HAIG, NIGEL ESME, who died in a Sussex hospital on October 27, aged 78, was a celebrated amateur all-rounder between the two World Wars. He did not gain a place in the XI while at Eton, but from 1912 until he retired from the game in 1934 he rendered splendid service to Middlesex, whom he captained for the last six years of his career. He was a member of the Championship-winning sides of 1920 and 1921.
In addition, he played for England against Australia in the second of the disastrous Test series of 1921 and four times against the West Indies for the Hon. F. S. G. Calthorpe's M.C.C. team of 1929-30 without achieving much success. In all first-class cricket, Haig hit 15,208 runs, average 20.83, and with swing-bowling above medium pace he obtained 1,116 wickets for 27.47 runs each.
Six times he exceeded 1,000 runs, five times he took 100 or more wickets in a season and in 1921, 1927 and 1929 he did the "cricketers' double". An agile fieldsman, he held 218 catches. His batting style was scarcely classic, but a quick eye stood him in good stead and, despite his not very powerful physique, he could hit the ball hard.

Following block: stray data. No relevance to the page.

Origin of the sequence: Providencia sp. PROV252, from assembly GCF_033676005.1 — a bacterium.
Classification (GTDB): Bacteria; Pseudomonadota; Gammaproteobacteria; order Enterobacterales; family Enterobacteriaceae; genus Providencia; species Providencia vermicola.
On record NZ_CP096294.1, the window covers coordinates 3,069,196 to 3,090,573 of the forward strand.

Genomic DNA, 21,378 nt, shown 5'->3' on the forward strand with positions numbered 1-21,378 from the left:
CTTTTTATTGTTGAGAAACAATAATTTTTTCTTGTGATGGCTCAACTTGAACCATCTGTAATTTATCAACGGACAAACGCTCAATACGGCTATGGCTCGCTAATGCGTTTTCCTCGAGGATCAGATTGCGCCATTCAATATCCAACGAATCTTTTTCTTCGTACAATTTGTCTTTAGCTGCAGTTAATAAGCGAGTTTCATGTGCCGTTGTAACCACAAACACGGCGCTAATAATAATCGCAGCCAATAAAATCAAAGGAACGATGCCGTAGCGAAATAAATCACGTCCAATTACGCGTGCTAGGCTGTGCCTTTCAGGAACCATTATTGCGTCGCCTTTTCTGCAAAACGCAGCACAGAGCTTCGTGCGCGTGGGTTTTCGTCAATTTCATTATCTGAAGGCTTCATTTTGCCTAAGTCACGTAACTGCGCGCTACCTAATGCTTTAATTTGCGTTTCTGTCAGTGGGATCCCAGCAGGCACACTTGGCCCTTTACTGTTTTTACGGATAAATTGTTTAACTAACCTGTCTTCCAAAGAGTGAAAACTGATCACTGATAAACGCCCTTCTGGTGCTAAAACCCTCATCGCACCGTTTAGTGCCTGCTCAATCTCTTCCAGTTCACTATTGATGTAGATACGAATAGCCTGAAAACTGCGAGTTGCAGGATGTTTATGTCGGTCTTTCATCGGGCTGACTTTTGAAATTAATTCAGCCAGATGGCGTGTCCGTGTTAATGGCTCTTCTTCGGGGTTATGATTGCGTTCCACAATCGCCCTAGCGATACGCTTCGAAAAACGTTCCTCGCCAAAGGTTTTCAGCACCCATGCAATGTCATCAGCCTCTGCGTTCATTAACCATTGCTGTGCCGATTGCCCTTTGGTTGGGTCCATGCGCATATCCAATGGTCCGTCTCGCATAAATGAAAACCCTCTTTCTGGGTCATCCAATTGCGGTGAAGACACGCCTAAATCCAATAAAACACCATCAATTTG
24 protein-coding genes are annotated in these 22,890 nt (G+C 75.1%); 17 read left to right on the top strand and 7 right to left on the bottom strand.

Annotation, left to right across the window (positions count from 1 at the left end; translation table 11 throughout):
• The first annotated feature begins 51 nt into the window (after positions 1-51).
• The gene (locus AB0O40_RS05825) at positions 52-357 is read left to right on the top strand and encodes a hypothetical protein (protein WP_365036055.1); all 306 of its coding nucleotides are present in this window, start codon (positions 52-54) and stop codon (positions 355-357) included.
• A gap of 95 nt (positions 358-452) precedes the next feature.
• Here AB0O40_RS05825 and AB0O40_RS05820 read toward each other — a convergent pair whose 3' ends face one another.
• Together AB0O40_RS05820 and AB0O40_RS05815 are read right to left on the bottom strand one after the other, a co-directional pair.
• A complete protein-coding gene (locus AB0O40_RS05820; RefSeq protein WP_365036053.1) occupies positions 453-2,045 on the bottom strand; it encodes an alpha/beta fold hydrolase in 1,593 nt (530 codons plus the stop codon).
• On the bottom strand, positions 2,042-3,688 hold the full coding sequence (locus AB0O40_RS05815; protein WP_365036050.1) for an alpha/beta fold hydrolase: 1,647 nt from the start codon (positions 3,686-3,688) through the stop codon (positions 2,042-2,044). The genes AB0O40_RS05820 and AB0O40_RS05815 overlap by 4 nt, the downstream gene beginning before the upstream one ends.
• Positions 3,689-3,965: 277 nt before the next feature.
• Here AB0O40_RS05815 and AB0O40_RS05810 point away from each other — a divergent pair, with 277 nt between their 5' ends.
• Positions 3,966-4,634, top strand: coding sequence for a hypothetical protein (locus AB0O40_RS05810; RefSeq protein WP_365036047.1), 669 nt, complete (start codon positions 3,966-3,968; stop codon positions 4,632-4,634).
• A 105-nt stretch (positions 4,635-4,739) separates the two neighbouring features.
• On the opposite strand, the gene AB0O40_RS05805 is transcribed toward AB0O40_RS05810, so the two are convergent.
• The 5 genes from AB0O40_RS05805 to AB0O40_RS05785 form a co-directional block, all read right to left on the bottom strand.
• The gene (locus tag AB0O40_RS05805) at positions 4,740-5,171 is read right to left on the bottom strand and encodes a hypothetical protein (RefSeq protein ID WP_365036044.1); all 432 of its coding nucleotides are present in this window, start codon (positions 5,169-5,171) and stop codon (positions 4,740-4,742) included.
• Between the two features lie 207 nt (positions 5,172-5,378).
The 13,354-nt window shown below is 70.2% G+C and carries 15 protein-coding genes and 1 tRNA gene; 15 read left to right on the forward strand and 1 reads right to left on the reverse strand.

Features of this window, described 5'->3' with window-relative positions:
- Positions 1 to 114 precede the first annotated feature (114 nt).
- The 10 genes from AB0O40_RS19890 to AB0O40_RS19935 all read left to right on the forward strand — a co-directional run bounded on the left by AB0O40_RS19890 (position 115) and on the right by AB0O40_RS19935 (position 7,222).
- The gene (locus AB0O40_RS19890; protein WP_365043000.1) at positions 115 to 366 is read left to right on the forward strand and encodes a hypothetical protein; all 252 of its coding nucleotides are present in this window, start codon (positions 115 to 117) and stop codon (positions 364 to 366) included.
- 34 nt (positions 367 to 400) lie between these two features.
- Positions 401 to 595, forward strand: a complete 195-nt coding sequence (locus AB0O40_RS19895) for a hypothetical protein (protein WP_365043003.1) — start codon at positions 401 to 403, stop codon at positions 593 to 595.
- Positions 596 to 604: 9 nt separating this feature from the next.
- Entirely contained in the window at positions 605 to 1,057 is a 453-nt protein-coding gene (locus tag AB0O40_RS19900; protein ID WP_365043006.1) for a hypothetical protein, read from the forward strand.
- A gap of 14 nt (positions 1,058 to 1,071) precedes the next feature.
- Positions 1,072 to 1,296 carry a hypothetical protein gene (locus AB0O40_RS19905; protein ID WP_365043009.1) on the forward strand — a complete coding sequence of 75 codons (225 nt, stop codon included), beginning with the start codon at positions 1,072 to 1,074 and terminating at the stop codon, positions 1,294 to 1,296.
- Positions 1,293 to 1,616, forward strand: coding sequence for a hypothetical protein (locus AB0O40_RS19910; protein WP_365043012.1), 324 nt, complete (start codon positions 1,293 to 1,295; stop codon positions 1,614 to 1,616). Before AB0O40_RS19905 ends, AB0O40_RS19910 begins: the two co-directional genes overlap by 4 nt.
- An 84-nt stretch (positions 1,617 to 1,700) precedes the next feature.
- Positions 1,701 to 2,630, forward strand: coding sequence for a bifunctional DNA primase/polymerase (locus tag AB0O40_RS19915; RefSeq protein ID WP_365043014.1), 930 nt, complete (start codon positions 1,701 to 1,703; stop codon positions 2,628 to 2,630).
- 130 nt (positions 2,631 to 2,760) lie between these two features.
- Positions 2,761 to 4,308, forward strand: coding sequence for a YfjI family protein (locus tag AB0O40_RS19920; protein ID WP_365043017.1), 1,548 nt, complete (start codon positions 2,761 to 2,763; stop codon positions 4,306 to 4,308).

The highest of his twelve centuries was 131 against Sussex at Lord's in 1920, when he, P. F. Warner, H. W. Lee and J. W. Hearne, the first four Middlesex batsmen, each reached three figures -- an unprecedented occurrence in first-class cricket which was repeated for the same county by H. L. Dales, H. W. Lee, J. W. Hearne and E. Hendren against Hampshire at Southampton three years later.
Seemingly built of whipcord, Haig, a nephew of Lord Harris, bowled for long spells without apparent signs of fatigue. Among his best performances with the ball was the taking of seven wickets for 33 runs in the Kent first innings at Canterbury in 1920. This was another eventful match for Haig, for he scored 57 in the Middlesex first innings and became the "second leg" of a "hat-trick" by A. P. Freeman in the second.
In 1924 Haig took six wickets for 11 runs in Gloucestershire's first innings on Packer's Ground at Bristol, a game rendered specially memorable by the fact that C. W. L. Parker, the slow left-hander, twice accomplished the "hat-trick" at the expense of Middlesex. Haig was also a fine real tennis player, could hold his own with lawn tennis players of near-Wimbledon standard and was equally good at racquets, squash and golf. While serving with the Royal Field Artillery during the First World War, he won the M.C.